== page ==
June 23, 2013

Author Q &A: Highly motivated

In his new book, Hallowell's John Gibson revisits some Henry David Thoreau hikes – and tells readers how they can experience the same peaks today.

By TOM ATWELL, Special to the Maine Sunday Telegram

Henry David Thoreau was a regular hiker and mountain climber, activities he did throughout his life in Maine, Massachusetts and New Hampshire -- experiences that he then wrote about in daily journals and in books.

John Gibson of Hallowell, author of several books on hiking and the outdoors, takes us along several of Thoreau's trips in "In High Places with Henry David Thoreau" (Countryman Press, $18.95), and describes how people in the 21st century can experience the same mountains that Thoreau enjoyed in the 19th century.

The book offers many quotes from Thoreau, and reacquaints those who have not read him in a while with his view of the simple life. It also describes in detail what the legendary author, poet and naturalist did on his journeys.

Gibson recently talked to the Maine Sunday Telegram about the book and Thoreau's legacy. 

Q: Why is Thoreau so relevant today, more than a century and a half after he took a lot of these journeys?

A: I think Thoreau gets us back to basics. There is a lot of talk about the environment and the role that each of us plays in preservation in the context of the lives we all lead. I think Thoreau pulls us away from a lot of distractions of the present to what is important, what is essential. Simplicity is a key word, and what he sought when he went to Walden (Walden Pond, near Concord, Mass.), and lived it.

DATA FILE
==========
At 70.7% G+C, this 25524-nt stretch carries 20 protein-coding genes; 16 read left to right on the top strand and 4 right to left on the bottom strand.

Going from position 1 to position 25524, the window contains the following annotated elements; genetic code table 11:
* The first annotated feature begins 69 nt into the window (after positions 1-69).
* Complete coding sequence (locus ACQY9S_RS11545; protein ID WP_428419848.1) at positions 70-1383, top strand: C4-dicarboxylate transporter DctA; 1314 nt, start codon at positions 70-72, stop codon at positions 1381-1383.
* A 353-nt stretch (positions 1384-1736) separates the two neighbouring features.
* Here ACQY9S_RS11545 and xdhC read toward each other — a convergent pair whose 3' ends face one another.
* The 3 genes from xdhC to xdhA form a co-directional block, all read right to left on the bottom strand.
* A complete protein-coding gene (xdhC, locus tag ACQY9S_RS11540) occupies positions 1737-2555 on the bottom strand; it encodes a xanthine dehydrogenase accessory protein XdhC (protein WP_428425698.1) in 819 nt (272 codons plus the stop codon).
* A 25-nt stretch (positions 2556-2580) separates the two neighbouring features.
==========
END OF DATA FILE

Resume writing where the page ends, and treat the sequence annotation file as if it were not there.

The hikes and the trips to the mountains were an extension of that. Here is a guy who, wherever he went, took nothing more than a light knapsack, rarely even a blanket, and roughed it. 

Q: Would Thoreau's style of hiking/mountain climbing be considered safe today?

A: Back then, there was one primary trail that was probably the easiest, and his departure from that was OK. Today, that would be dicey, because (with) the increased use of the backcountry, we want to keep people on trail to prevent more damage.

As for dashing off on his own, I think he was competent to do that, although someone else might not have been, and he did get into some difficulties on Katahdin. 

Q: Sometimes he would pack a lot of food, sometimes he would mostly live off blueberries or other things he found. Could people do that today?

A: It depends on where we are talking about. In my own experience on many hikes, one has blueberry picking of the type that Thoreau preferred. So many mountain places are suitable for great, healthy wild crops of blueberries that usually only the locals know about.

For someone who wanted to travel light today, however, there are all these lines of food that are light, easy to prepare and easy to carry.

He walked to a lot of these sites, stopping at farmhouses where you could, if you wanted, get a bed for only 50 cents and be given something to eat. He was a forager and very adept at finding and using berries and fishing for a meal, and being content with whatever diet he could put together.  

Q: Thoreau's purpose in hiking seemed to vary quite a bit. On some trips, it seems he just wanted to cover ground and catch a view of distant mountains; in others, he was making a close examination of all the plants. 

A: Some trips are very exploratory in the sense of looking at flora and fauna. He might have done more of that on Katahdin if he had not run into difficulties. On Greylock and Wachusett in Massachusetts, the form of his experience is to walk through the mountains slowly and explore pretty carefully what is there, and on others, it is to get to the top a certain way, and down another way and go home.

(Continued on page 2)

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